Isshin-ryu Karate as Gary Alexander Sees It

Like other popular karate systems that originated from the te jutsu (hand skills) of Okinawa, isshin-ryu employs hard-style kicks, punches and blocks, as well as extensive kata practice. In addition, there are some fundamentally unique qualities that set the style apart from others.

“One of the major differences is that we do our punches with a vertical fist instead of with the twisting-corkscrew punch used in styles such as goju-ryu and shotokan," Gary Alexander says. “And we snap the punch out and back, rather than lock it out like most other styles. We also add the snapping action to our blocks and kicks."

But the traditional version of the art has some drawbacks, Alexander claims. “The first that comes to mind is in the kicking. In isshin-ryu, kicks never go above the rib cage. This compounds a major weakness in the style, which is the idea that people with different body types — tall and lean, or short and stocky — should all fight the same way. This just doesn't make sense.

“My philosophy has always been that if you are forced to fight, you should attack your adversary by land, sea and air — use everything. Using a kick to the throat or head, you can knock a man clean out with one swift blow, so why not use it if you can? If you have the body structure to out-leverage your opponent and you like to get in close and execute, say, a powerful head butt to his nose, why not let it be part of your arsenal?"

If Alexander could change just one thing about traditional karate, it would be the closed-mindedness. “It's the old school of thinking, which goes something like, 'Nothing needs to be changed or improved upon,' and 'Each system of traditional karate has all the answers.' As ridiculous as those words are, they are still prevalent within the circle of martial artists who call themselves authentic isshin-ryu stylists."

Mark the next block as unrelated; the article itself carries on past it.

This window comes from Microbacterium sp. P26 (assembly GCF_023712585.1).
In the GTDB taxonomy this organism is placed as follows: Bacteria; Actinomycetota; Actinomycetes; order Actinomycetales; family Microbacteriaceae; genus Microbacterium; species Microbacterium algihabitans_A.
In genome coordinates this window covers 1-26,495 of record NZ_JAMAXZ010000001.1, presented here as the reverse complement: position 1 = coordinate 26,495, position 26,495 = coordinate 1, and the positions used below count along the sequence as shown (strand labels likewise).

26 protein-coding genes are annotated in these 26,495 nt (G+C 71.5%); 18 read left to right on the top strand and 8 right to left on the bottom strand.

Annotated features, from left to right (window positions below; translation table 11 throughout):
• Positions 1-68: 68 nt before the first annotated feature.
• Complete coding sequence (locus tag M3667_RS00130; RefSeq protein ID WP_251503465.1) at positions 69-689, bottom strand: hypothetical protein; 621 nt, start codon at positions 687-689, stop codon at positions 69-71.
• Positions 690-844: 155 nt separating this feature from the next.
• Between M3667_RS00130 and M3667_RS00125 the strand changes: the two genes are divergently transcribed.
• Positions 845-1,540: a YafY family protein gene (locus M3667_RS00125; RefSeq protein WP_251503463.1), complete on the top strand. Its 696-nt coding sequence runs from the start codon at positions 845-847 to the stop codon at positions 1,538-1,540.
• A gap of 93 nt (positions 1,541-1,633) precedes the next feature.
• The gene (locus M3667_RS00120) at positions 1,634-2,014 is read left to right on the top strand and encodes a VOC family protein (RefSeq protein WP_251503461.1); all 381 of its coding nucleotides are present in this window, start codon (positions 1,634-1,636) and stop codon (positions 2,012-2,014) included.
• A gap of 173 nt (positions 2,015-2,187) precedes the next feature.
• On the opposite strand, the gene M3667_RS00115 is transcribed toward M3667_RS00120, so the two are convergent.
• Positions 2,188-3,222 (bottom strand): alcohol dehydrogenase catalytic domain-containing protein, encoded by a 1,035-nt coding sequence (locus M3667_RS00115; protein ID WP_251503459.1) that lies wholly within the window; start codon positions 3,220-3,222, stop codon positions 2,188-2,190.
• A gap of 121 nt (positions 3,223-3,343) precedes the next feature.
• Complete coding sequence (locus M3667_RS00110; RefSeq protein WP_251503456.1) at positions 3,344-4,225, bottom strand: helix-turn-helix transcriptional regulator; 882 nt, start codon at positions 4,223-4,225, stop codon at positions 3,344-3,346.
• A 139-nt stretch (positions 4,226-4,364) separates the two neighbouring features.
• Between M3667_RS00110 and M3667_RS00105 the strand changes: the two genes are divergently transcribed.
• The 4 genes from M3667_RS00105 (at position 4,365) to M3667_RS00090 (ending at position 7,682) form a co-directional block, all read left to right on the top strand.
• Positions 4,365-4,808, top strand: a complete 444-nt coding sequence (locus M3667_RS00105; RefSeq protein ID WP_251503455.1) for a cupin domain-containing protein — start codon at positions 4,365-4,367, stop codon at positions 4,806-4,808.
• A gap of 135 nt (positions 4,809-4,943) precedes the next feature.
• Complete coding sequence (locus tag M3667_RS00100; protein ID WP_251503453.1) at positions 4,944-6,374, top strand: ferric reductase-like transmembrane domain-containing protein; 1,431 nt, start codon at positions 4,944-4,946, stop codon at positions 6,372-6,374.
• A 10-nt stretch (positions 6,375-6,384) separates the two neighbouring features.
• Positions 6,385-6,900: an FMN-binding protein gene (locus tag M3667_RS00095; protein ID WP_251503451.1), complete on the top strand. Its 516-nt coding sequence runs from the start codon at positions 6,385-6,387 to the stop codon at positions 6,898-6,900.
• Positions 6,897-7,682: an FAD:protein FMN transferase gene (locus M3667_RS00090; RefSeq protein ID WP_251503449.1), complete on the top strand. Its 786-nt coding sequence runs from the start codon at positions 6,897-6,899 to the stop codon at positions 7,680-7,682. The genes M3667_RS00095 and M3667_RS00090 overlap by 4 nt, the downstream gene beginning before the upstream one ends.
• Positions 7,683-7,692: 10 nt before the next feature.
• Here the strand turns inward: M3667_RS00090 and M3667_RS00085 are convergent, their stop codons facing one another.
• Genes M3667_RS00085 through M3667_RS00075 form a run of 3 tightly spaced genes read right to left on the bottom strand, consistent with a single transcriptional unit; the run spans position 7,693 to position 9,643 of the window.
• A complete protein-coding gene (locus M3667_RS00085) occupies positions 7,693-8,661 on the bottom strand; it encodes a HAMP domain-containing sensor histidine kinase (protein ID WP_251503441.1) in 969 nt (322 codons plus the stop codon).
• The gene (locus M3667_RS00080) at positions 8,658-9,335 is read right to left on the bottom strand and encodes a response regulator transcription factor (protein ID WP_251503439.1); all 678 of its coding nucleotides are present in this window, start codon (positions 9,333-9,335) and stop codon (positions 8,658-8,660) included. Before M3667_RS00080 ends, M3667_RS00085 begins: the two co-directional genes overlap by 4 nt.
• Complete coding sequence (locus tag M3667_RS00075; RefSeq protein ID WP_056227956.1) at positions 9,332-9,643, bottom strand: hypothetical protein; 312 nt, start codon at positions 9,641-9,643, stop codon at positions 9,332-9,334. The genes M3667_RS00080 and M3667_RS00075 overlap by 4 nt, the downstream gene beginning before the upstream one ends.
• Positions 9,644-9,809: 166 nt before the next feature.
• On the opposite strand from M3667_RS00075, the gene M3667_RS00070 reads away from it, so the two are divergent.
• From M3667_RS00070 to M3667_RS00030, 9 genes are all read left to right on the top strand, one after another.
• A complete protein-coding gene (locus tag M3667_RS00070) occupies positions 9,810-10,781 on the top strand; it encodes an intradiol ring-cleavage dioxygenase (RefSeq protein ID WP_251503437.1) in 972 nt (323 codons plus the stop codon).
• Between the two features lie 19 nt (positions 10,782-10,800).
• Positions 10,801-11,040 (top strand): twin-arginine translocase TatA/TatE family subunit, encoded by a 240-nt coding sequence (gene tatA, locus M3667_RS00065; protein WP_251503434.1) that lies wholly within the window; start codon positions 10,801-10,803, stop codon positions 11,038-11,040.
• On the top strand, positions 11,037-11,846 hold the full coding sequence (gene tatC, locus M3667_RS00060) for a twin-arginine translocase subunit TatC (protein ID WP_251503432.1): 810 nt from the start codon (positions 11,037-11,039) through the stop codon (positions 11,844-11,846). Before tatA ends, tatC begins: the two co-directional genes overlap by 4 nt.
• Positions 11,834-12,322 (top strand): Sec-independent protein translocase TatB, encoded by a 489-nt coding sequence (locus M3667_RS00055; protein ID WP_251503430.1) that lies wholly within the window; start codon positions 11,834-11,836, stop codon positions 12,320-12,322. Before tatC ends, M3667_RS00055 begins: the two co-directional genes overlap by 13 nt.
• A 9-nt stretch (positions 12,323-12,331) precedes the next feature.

5 Combat Tips from the Master

Defense is offense: Seek to inflict damage on your opponent with your blocking techniques and use them to create openings so you can launch effective counterattacks.

Never underestimate your opponent: Do not take your opponent too lightly; it could get you hurt or killed. Fight every opponent as though he were a highly trained master.

Don't stop at one: When you attack, use a sequence of at least five hits. The bad guy may block the first or second shot, but sooner or later one will get in.

Use typhooning: If you must fight multiple attackers or find yourself in a situation in which things get crazy, “typhooning" can save your life: Keep your hands and feet moving, shift your body, execute sweeps and trips, try to throw your opponent, and blast away with as many strikes as possible. The key is to overwhelm him.

Be true to your training: You must believe in what you are doing. No workout should be done in a sloppy fashion or like a weekend hobby. Stay true to your art by training as though your life depended on it.

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In the martial arts, we voluntarily subject ourselves to conflict in a training environment so we can transcend conflict in the real world. After all, we wouldn't knowingly train in a style that makes us weaker or worsens our position. The irony of all this is that we don't want to fight our opponent. We prefer to work with what an opponent gives us to turn the tide in our favor, to resolve the situation effectively and efficiently.The Japanese have a word for this: sabaki. It means to work with energy efficiently. When we train with the sabaki mindset, we receive our opponent's attack, almost as a gift. Doing so requires less physical effort and frees up our mental operating system so it can determine the most efficient solution to the conflict.In this essay, I will present a brief history of sabaki, as well as break down the sabaki method using Miyamoto Musashi's five elements